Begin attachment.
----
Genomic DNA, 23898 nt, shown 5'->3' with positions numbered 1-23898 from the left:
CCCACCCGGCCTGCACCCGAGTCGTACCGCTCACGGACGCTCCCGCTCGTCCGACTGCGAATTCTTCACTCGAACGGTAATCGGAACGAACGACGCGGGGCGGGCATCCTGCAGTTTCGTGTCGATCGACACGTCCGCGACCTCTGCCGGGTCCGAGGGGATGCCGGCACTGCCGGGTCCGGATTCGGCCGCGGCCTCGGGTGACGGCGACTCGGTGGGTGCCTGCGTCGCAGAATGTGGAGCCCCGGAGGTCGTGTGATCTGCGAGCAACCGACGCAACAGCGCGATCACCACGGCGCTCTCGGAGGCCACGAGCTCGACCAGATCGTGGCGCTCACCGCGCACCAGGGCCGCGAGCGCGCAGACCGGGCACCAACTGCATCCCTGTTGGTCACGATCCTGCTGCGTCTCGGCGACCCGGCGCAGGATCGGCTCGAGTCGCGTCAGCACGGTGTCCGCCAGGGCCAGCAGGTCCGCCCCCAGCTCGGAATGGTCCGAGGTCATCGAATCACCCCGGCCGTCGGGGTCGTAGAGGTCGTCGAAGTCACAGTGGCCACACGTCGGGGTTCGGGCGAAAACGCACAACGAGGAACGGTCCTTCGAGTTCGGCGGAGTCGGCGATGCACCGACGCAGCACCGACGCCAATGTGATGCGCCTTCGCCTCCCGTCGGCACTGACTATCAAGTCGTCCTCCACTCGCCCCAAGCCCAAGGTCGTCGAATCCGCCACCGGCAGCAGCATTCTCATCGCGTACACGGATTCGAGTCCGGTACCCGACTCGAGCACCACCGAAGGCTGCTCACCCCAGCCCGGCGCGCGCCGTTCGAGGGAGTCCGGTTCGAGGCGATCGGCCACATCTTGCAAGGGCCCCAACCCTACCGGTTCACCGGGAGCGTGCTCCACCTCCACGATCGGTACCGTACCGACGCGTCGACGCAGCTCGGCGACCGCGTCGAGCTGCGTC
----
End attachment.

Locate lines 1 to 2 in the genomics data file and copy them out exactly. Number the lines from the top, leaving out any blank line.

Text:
Genomic DNA, 23898 nt, shown 5'->3' with positions numbered 1-23898 from the left:
CCCACCCGGCCTGCACCCGAGTCGTACCGCTCACGGACGCTCCCGCTCGTCCGACTGCGAATTCTTCACTCGAACGGTAATCGGAACGAACGACGCGGGGCGGGCATCCTGCAGTTTCGTGTCGATCGACACGTCCGCGACCTCTGCCGGGTCCGAGGGGATGCCGGCACTGCCGGGTCCGGATTCGGCCGCGGCCTCGGGTGACGGCGACTCGGTGGGTGCCTGCGTCGCAGAATGTGGAGCCCCGGAGGTCGTGTGATCTGCGAGCAACCGACGCAACAGCGCGATCACCACGGCGCTCTCGGAGGCCACGAGCTCGACCAGATCGTGGCGCTCACCGCGCACCAGGGCCGCGAGCGCGCAGACCGGGCACCAACTGCATCCCTGTTGGTCACGATCCTGCTGCGTCTCGGCGACCCGGCGCAGGATCGGCTCGAGTCGCGTCAGCACGGTGTCCGCCAGGGCCAGCAGGTCCGCCCCCAGCTCGGAATGGTCCGAGGTCATCGAATCACCCCGGCCGTCGGGGTCGTAGAGGTCGTCGAAGTCACAGTGGCCACACGTCGGGGTTCGGGCGAAAACGCACAACGAGGAACGGTCCTTCGAGTTCGGCGGAGTCGGCGATGCACCGACGCAGCACCGACGCCAATGTGATGCGCCTTCGCCTCCCGTCGGCACTGACTATCAAGTCGTCCTCCACTCGCCCCAAGCCCAAGGTCGTCGAATCCGCCACCGGCAGCAGCATTCTCATCGCGTACACGGATTCGAGTCCGGTACCCGACTCGAGCACCACCGAAGGCTGCTCACCCCAGCCCGGCGCGCGCCGTTCGAGGGAGTCCGGTTCGAGGCGATCGGCCACATCTTGCAAGGGCCCCAACCCTACCGGTTCACCGGGAGCGTGCTCCACCTCCACGATCGGTACCGTACCGACGCGTCGACGCAGCTCGGCGACCGCGTCGAGCTGCGTC